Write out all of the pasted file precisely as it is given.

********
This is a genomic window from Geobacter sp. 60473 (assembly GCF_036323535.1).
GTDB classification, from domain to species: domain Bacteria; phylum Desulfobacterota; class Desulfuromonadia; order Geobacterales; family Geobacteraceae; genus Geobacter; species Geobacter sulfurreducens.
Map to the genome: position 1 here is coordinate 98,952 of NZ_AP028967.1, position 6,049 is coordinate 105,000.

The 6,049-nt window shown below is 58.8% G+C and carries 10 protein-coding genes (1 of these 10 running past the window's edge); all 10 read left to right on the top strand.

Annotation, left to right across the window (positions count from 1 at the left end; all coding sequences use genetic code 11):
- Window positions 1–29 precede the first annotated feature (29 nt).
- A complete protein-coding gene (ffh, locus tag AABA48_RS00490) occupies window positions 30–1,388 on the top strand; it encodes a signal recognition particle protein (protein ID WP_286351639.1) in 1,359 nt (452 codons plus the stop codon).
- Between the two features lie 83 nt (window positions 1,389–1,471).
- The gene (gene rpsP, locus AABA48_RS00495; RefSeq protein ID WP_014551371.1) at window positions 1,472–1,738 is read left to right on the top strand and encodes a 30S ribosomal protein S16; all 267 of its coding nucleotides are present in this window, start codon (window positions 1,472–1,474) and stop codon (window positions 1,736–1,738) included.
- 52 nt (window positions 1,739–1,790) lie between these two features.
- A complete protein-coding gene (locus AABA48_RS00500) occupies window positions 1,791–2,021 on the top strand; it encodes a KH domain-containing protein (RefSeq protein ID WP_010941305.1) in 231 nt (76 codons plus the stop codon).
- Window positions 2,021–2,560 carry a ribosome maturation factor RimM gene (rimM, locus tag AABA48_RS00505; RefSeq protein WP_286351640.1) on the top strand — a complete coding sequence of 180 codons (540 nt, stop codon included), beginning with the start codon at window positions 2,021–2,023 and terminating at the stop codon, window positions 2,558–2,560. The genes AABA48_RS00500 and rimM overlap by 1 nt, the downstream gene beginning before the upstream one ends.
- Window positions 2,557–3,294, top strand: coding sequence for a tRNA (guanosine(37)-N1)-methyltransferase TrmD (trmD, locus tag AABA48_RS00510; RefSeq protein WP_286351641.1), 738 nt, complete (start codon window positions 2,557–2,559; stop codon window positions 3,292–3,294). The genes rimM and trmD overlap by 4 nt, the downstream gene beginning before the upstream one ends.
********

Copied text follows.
This is a genomic window from Geobacter sp. 60473 (assembly GCF_036323535.1).
GTDB classification, from domain to species: domain Bacteria; phylum Desulfobacterota; class Desulfuromonadia; order Geobacterales; family Geobacteraceae; genus Geobacter; species Geobacter sulfurreducens.
Map to the genome: position 1 here is coordinate 98,952 of NZ_AP028967.1, position 6,049 is coordinate 105,000.

The 6,049-nt window shown below is 58.8% G+C and carries 10 protein-coding genes (1 of these 10 running past the window's edge); all 10 read left to right on the top strand.

Annotation, left to right across the window (positions count from 1 at the left end; all coding sequences use genetic code 11):
- Window positions 1–29 precede the first annotated feature (29 nt).
- A complete protein-coding gene (ffh, locus tag AABA48_RS00490) occupies window positions 30–1,388 on the top strand; it encodes a signal recognition particle protein (protein ID WP_286351639.1) in 1,359 nt (452 codons plus the stop codon).
- Between the two features lie 83 nt (window positions 1,389–1,471).
- The gene (gene rpsP, locus AABA48_RS00495; RefSeq protein ID WP_014551371.1) at window positions 1,472–1,738 is read left to right on the top strand and encodes a 30S ribosomal protein S16; all 267 of its coding nucleotides are present in this window, start codon (window positions 1,472–1,474) and stop codon (window positions 1,736–1,738) included.
- 52 nt (window positions 1,739–1,790) lie between these two features.
- A complete protein-coding gene (locus AABA48_RS00500) occupies window positions 1,791–2,021 on the top strand; it encodes a KH domain-containing protein (RefSeq protein ID WP_010941305.1) in 231 nt (76 codons plus the stop codon).
- Window positions 2,021–2,560 carry a ribosome maturation factor RimM gene (rimM, locus tag AABA48_RS00505; RefSeq protein WP_286351640.1) on the top strand — a complete coding sequence of 180 codons (540 nt, stop codon included), beginning with the start codon at window positions 2,021–2,023 and terminating at the stop codon, window positions 2,558–2,560. The genes AABA48_RS00500 and rimM overlap by 1 nt, the downstream gene beginning before the upstream one ends.
- Window positions 2,557–3,294, top strand: coding sequence for a tRNA (guanosine(37)-N1)-methyltransferase TrmD (trmD, locus tag AABA48_RS00510; RefSeq protein WP_286351641.1), 738 nt, complete (start codon window positions 2,557–2,559; stop codon window positions 3,292–3,294). The genes rimM and trmD overlap by 4 nt, the downstream gene beginning before the upstream one ends.